At Understand & Serve we believe the companies that win are those who understand their customers best – their needs, views and life-context – and then serve them in the best way they possibly can – with great products, a clear mission, and personal, responsive service.
Sadly many companies have still not adopted this seemingly obvious approach. They might have vainglorious mission statements that discuss the importance of the customer and how they should be treated. The CEO might talk to the media about how he or she believes passionately in developing quality products in sustainable ways.
But I think customers and employees of most companies in the Western world are unpersuaded by these grand words because in many cases there’s a disconnect between on one hand what the CEO and the latest company ad campaign says, and on the other what we read in the newspaper, hear from politicians or share with millions of other consumers through social media about how companies actually behave in the real world.
In other words while a company might spend millions trying to persuade us they’re one thing, we often have the evidence right in front of our face that they’re actually something completely different. The result? We don’t trust what they say. And if we have no trust, we won’t buy from them.
Sometimes of course every company in a particular product sector is behaving more or less the same way so we may have no choice but to hold our noses and do business with them anyway (I’m sure we can all think of a few usual suspects here – cable providers, cellphone companies, oil companies, etc, etc).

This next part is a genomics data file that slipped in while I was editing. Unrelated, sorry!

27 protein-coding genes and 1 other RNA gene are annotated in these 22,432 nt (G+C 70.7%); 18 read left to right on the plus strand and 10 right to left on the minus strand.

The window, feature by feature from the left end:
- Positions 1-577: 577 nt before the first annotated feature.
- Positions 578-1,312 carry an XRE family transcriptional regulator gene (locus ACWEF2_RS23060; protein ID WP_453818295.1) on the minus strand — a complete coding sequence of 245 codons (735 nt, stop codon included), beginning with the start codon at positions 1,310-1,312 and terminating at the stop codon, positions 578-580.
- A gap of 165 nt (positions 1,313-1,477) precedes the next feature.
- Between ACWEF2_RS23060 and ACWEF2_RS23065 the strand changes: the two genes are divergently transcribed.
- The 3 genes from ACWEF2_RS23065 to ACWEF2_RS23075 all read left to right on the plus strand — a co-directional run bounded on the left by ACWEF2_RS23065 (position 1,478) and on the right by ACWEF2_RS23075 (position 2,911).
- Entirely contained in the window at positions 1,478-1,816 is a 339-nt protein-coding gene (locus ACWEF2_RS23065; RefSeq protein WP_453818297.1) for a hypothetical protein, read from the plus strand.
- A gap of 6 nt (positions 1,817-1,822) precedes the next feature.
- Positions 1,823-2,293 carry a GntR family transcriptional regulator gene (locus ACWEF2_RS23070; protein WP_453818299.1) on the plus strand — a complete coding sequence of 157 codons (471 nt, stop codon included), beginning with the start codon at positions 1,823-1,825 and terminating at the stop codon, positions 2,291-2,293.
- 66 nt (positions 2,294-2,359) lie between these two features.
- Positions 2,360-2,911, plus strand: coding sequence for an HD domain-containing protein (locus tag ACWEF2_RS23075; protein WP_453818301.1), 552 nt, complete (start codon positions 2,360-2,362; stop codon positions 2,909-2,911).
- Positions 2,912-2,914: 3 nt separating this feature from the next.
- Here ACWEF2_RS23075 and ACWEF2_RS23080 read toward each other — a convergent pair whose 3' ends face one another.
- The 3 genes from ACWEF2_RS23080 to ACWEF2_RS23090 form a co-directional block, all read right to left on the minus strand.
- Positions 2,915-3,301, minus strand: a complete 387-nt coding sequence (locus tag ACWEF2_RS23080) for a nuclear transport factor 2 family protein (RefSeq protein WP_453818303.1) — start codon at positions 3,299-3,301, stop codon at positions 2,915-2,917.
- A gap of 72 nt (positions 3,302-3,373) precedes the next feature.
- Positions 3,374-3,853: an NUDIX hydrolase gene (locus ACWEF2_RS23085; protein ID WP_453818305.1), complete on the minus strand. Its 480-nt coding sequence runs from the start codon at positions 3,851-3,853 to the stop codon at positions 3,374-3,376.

This isn’t to say that I believe companies behave worse today than they did in the past. Entirely the opposite in fact. Companies have clearly been thinking deeply about their corporate image in recent years, working hard to deliver better quality products faster and cheaper to market and at the same time ensure more equitable working practices for their employees and those of their suppliers.
But for a number of reasons it doesn’t seem to be enough. Consumer confidence in corporate America is at a low. More people now look to government to ‘reign in the market’, ‘curb the excesses’ of ‘fat-cat’ bosses, regulate and legislate more in order to ‘protect consumers’. Today there’s a deep seated anti-business attitude in our culture that’s infecting the media (old and new), politicians and (therefore) consumers. Capitalism is bad. Companies are bad. We need to be protected.
What on earth is business to do in the teeth of this seeming perfect storm? Clearly there’s no magic bullet. But equally not every company is affected as badly as others. In many instances companies have glowing reputations, fabulously high customer ratings and reviews, and are returning increased profit to their shareholders. What do these companies have in common? If we can figure that out, perhaps there’s hope not just for individual businesses, but for corporate America as a whole.
It’s Life Jim But Not As We Know It
I believe successful businesses of every kind have a number of inter-related things in common that separate them from the pack.
1: They stand for something bigger than themselves
2: The customer is more important than the shareholder
3: Success is built over the long-term, not quarter to quarter
4: Service isn’t everything, it’s the only thing
5: They’re great (non-fiction) storytellers
Successful companies today are the ones that have realized that they exist to serve the needs and interests of their customers. Period. They ensure that everything they do ladders up to that goal. And they have become adept at using the very tools that have exposed the bad behavior of their competitors to tell their own story in a powerful, personal way to all the stakeholders that matter – customers, advocates, the media, Wall Street, shareholders.
What I’m describing as a prescription for success obviously can’t be put into practice overnight. But really that’s the point. Being a customer-centric business is hard. It requires leadership and a sense of mission that pervades the entire organization. It also can’t be faked – and ultimately I believe it’s that point that will save corporate America. Companies will come to see that success is intimately tied to behavior and that bad behavior WILL get found out.
“Dif tor heh smusma”